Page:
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Discussion Starter #1
Anyone have experience with this? I did this once, but it was all in-state and the seller was financed through a local brick and mortar bank. I bought the car for less than his loan principal, so we both went to his bank, I put up my money, he put up his, and the title (held by the bank) was signed over to me. Easy as pie.

Currently, I'm looking at a car a few hours away in another state and he is financed through a credit union that operates primarily online, and doesn't have a brick and mortar location within 500 miles. The seller called them and they told him we would be able to settle his loan together on the phone and that they can release the title to the DMV, to the seller, or to the buyer (me). It sounds like my state (PA) prefers when the title is released to the new owner (me) so I can apply for a new one with the old title attached.

Here's my hangup: How does the buyer (me) walk away with proof that the title is on its way to him if we settle the loan over the phone and not in-house? I really want to drive away with this car on the spot if we come to a deal and not have to drive back there after waiting a few weeks for the title to be released to me. In doing so, I want some physical proof in my car that I own it, in case I get pulled over. PA makes it impossible to get a temporary tag or brief trip permit for purchases like this, so I would be insuring it for the trip and relying on having proof of ownership if I get pulled over for having an invalid tag.

Thank you in advance for any advice here. Private party sales are such a pain when a lien is involved.
 

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Unsure of PA laws but a bill of sale should give you the proof of ownership you're looking for.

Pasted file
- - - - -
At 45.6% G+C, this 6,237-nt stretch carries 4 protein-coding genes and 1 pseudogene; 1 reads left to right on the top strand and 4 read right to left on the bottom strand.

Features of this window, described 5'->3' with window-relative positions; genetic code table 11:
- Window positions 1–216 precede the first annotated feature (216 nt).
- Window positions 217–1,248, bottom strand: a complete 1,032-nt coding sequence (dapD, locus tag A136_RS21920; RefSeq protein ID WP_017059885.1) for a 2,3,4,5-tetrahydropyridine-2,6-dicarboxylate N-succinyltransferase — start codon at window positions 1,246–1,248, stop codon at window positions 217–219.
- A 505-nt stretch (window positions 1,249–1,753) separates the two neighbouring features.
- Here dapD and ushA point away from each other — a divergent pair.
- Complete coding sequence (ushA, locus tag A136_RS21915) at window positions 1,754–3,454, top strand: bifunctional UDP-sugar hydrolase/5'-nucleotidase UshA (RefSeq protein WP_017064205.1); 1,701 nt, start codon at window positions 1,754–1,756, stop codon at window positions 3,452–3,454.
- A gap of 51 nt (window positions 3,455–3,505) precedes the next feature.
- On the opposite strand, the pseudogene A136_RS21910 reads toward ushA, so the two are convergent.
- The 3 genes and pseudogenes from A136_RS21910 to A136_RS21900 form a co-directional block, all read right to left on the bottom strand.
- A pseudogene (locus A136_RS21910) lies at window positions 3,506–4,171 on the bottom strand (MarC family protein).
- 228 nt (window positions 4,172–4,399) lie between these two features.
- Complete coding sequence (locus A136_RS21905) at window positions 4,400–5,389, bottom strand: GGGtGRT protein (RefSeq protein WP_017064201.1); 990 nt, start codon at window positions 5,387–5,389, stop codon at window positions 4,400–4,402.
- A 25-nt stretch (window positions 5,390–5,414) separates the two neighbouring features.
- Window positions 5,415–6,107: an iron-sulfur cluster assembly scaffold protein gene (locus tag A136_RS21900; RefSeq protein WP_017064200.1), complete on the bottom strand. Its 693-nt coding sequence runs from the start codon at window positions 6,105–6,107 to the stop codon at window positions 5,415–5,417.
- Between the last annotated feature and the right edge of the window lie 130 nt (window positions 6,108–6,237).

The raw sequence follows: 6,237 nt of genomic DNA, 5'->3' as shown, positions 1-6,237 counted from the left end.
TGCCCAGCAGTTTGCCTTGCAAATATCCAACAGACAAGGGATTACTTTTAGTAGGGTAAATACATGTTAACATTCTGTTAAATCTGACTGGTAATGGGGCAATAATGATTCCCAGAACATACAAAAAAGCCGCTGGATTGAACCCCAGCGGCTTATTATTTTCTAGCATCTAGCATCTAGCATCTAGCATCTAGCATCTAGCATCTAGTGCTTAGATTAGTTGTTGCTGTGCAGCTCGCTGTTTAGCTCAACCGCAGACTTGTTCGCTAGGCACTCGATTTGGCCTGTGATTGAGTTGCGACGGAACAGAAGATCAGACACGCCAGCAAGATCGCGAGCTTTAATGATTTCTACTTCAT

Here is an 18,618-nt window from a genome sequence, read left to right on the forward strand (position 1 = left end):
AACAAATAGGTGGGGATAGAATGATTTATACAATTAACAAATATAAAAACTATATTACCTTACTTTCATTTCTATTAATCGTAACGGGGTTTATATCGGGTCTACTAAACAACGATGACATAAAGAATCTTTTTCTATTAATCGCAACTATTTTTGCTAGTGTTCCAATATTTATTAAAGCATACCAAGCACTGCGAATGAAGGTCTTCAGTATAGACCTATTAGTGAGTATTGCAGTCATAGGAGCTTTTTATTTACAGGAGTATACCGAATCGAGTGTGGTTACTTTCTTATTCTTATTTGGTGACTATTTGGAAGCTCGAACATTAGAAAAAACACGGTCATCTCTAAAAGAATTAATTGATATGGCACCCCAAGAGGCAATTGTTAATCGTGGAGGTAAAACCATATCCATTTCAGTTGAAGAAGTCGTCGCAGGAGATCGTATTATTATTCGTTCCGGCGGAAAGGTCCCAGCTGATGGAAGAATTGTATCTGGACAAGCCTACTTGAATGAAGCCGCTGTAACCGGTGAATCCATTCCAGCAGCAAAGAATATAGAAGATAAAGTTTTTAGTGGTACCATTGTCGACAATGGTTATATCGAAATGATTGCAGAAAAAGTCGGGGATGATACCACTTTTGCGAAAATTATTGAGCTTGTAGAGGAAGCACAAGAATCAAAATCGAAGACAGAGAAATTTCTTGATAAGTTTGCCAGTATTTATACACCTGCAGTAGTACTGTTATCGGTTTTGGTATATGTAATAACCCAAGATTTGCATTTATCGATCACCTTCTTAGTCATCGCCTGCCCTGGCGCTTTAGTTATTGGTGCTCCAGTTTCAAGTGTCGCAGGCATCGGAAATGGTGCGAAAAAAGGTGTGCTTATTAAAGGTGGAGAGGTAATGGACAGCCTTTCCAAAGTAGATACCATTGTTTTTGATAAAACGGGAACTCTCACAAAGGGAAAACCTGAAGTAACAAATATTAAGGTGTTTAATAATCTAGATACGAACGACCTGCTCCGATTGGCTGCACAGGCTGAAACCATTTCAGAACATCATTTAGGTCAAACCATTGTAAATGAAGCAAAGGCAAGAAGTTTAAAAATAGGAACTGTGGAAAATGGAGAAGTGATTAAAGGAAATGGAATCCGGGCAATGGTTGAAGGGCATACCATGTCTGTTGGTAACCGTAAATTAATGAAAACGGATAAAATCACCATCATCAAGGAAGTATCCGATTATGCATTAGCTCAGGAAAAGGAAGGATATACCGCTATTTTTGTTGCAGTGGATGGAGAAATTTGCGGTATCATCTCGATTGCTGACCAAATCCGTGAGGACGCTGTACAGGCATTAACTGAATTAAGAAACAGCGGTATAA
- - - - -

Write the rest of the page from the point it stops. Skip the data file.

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Discussion Starter #4
walk away....
Thanks for the advice.

Unsure of PA laws but a bill of sale should give you the proof of ownership you're looking for.
Yup! That's the way I ended up doing it. We met at my own bank in the presence of a notary and a bill of sale that I drew up depicting our conditions and describing the existing lien. I paid him a cashier's check for the difference in loan balance and our sale price, and we wired the rest of the money to his account on the phone to pay off the loan. His bank required written authorization to release the title to me, so he wrote up a document, signed and notorized, and sent it to his bank in my presence. The bank confirmed with me that the title would be released to me, and, having already added the car to my insurance, I drop off with it with my mustang's plates as a loaner.

Title arrived in the mail without a hitch. Glad I went through with this and scored a good deal.
 

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Discussion Starter #6
best thing to do. i dont touch cars with liens on them, unless there is a proper lien release included in the paperwork.
Which is likely why I scored a good deal - willingness to jump through the hurdles when other buyers would not.